Frogs and Toads of Alabama
The frog species in Alabama come from two families, Ranidae – the true frog family and Hylidae – the tree frog family. There are 31 species of frogs from both families that are found in the state, making it the second most froggiest state in the United States.
Alabama contains 10 frogs from the family Ranidae, the True Frog family.
The American Bullfrog is the largest frog in the North America. It looks very similar to the Green Frog but the dorsal ridge wraps around the tympanum while the Green Frog’s dorsal ridge is incomplete and does not extend all the way to its rear. The American Bullfrog is also very similar to the Pig Frog but the Pig Frog has bolder spots / stripes on the back of its thighs while the Bullfrog has light spots.
Mississippi Gopher Frog or Dusky Gopher Frog is a critically endangered frog and is most likely extinct in Alabama so if you think you see it, it is more likely to be the Gopher Frog.
The River Frog does not have a dorsal ridge which is a key identification characteristic. Its skin is also a lot more rough and wrinkly than another true frogs.
Pickeral Frog and the Southern Leopard Frog, look very much a like. The Pickeral Frog has more square shaped spots on its back while the Southern Leopard frog has more circular ones.
The Wood Frog (Lithobates sylvaticus) is a very easy to identify because of their mask around their face.
The Crawfish Frog gets its name from living in crawfish holes. Its has skin fold on the side and a small typanum.
Alabama is blessed with a variety of tree frogs, 15 to be exact. They fall into 3 genera: the Cricket Frogs – Acris, Chorus Frogs – Pseudacris, and regular tree frogs – Hyla
Cricket Frogs – Acris
Northern Cricket Frog (Acris crepitans)
Southern Cricket Frog (Acris gryllus)
The Cricket Frogs look really similar but there’s a few ways to tell them apart. The Southern Cricket Frog has a more pointed snout while the Northern Cricket Frog has a more blunt snout. The Southern Cricket Frog doesn’t have as much webbing on the back legs as the Northern Cricket Frog.
Chorus Frogs – Pseudacris
Spring Peeper and the Mountain Chorus Frog, , are similar but the markings on their back can be used to tell them apart. The Spring Peeper has an X on its back while the Mountain Chorus Frog has 2 backwards parenthesizes that look like )(. Sometimes they touch that can kinda look like an x but there’s also a dark triangle between its eyes that the Spring Peeper doesn’t have.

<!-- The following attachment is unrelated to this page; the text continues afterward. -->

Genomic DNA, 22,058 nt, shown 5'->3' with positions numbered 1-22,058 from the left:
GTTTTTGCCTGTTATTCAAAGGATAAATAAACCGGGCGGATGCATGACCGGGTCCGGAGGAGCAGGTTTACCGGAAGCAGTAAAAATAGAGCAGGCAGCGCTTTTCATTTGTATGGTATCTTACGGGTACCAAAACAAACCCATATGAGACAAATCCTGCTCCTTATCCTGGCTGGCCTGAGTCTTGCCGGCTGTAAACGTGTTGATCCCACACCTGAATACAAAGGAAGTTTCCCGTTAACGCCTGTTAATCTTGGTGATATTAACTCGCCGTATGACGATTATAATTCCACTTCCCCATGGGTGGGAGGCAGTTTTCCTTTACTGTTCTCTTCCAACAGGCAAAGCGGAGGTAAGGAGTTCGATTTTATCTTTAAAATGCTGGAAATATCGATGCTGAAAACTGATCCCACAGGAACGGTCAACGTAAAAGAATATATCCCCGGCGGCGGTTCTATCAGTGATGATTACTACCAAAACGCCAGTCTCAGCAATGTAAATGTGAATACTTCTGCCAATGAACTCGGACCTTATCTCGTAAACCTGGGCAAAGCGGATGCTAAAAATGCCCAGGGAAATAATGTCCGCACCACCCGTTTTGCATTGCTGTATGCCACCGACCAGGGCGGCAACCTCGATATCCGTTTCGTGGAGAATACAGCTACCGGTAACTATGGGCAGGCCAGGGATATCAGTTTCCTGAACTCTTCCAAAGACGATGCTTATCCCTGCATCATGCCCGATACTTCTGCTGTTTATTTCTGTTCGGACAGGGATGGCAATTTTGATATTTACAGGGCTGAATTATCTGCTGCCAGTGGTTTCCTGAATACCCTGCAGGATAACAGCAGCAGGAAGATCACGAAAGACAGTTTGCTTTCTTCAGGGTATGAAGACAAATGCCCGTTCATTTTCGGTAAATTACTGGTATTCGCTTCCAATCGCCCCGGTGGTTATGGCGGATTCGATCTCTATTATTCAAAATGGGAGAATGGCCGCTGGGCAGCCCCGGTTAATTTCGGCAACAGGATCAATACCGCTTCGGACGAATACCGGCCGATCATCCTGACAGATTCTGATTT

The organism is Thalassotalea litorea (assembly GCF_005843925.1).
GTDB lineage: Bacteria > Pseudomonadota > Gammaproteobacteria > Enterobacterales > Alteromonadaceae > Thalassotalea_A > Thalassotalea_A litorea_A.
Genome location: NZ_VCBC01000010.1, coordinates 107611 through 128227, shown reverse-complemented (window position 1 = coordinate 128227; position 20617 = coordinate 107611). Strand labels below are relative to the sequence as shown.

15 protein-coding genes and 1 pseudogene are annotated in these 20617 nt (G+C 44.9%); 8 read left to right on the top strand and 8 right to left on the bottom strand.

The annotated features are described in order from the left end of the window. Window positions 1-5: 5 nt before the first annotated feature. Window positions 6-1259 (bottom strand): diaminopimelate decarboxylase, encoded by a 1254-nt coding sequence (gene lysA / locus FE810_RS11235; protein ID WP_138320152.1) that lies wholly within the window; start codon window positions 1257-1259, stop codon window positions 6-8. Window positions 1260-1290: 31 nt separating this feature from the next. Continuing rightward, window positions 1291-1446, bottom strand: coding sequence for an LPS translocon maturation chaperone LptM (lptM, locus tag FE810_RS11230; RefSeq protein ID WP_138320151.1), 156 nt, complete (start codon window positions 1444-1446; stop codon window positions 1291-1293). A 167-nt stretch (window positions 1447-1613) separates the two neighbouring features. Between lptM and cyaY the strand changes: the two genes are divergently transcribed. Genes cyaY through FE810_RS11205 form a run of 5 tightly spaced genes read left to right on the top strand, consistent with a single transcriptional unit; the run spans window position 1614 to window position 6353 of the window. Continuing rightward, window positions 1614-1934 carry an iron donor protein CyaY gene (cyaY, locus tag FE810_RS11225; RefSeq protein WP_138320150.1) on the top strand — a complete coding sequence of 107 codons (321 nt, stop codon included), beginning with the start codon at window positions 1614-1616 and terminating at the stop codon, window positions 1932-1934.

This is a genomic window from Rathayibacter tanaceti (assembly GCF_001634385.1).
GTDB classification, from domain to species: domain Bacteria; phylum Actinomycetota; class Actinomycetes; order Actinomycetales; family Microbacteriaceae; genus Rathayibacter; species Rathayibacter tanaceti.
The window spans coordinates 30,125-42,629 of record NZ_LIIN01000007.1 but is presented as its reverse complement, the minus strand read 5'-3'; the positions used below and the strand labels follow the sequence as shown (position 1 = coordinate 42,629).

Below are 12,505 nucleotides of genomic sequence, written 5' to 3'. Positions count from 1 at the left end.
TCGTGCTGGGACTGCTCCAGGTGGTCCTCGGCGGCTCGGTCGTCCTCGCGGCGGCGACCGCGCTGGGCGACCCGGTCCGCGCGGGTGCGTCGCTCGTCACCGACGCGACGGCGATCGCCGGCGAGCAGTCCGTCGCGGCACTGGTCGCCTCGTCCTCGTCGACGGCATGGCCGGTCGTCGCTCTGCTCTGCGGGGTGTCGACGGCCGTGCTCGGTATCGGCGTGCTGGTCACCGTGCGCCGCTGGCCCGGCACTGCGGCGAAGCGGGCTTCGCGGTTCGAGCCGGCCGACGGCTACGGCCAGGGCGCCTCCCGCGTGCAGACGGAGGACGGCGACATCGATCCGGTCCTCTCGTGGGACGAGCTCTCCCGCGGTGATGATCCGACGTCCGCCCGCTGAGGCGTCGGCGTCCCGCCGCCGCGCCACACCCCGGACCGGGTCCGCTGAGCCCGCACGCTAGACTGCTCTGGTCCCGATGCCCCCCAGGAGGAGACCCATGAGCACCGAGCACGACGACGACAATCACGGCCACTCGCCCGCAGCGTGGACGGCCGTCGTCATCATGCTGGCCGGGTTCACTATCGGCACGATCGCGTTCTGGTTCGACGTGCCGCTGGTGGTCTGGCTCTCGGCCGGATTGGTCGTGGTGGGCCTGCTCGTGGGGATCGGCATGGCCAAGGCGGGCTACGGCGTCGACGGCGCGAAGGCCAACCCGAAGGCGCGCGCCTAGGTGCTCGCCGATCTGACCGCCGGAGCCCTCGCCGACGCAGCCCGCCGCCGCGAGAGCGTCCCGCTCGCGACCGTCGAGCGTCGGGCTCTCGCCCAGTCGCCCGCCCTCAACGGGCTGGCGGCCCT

The Upland Chorus Frog and the Southern Chorus Frog look extremely alike. The main differences is in their calls and where they are found. The Upland Chorus Frog is found in the Piedmont and Mountain areas while the Southern Chorus Frog is found in the Coastal Plains.
The Ornate Chorus Frog and the Little Grass Frog can appear similar in pictures but the Little Grass Frog is really tiny. Its usually about a half an inch big. Also the dark band that runs down the side of the Little Grass Frog is uninterrupted while the Ornate Chorus Frog has breaks.
Tree Frogs – Hyla
Pine Barrons Tree Frog is identifiable because of its purple stripe from its eye down its side. It is found along the southern part of the state.
The Green Tree Frog, Squirrel Tree Frog, and Barking Tree Frog are all very similar. The Barking Tree Frog has much rougher skin than the others. The Green Tree Frog has a white line down its side.
The Cope’s Gray Tree Frog, Pinewoods Frog, and the Bird-Voiced Frog look very much a like. The difference is the coloration on the inner thigh. Cope’s Gray Tree Frog has brighter orange color on the thigh while the Bird-Voiced Frog is more greenish-yellow. The Pinewoods Frog has dots / spots on the inner thigh.
The True Toads are your typical toad. They usually have a parotid gland behind their eyes that contain a poison called It is not advised to let your dog eat these guys.
The Oak Toad is the most easily identifiable toad out of the true toads in the state. It is the smallest of the group and has a light line down its back. The Oak Toad also has orange on the bottom of its feet. It is found in the southern part of the state.
The remaining three species of toads in Alabama are a lot harder to distinguish between. To identify the differences, you have to look at the top of the head. The Southern Toad has knobs on the back of its head. The Fowler’s Toad’s parotid gland touches its postorbital ridge around its eye while the American Toads’s parotid gland does not touch or connected to it by a spur. Here’s an easy map I found that helps me.
The Eastern Narrow Mouthed Toad is the only narrow mouthed toad in Alabama. One could potentially misidentify it has a Spadefoot toad because of its burrowing lifestyle but the head is narrower and there’s no spade on the back feet.
The Eastern Spadefoot Toad is the only Spadefoot toad in Alabama so it can easily be identified because of the spade on its back legs.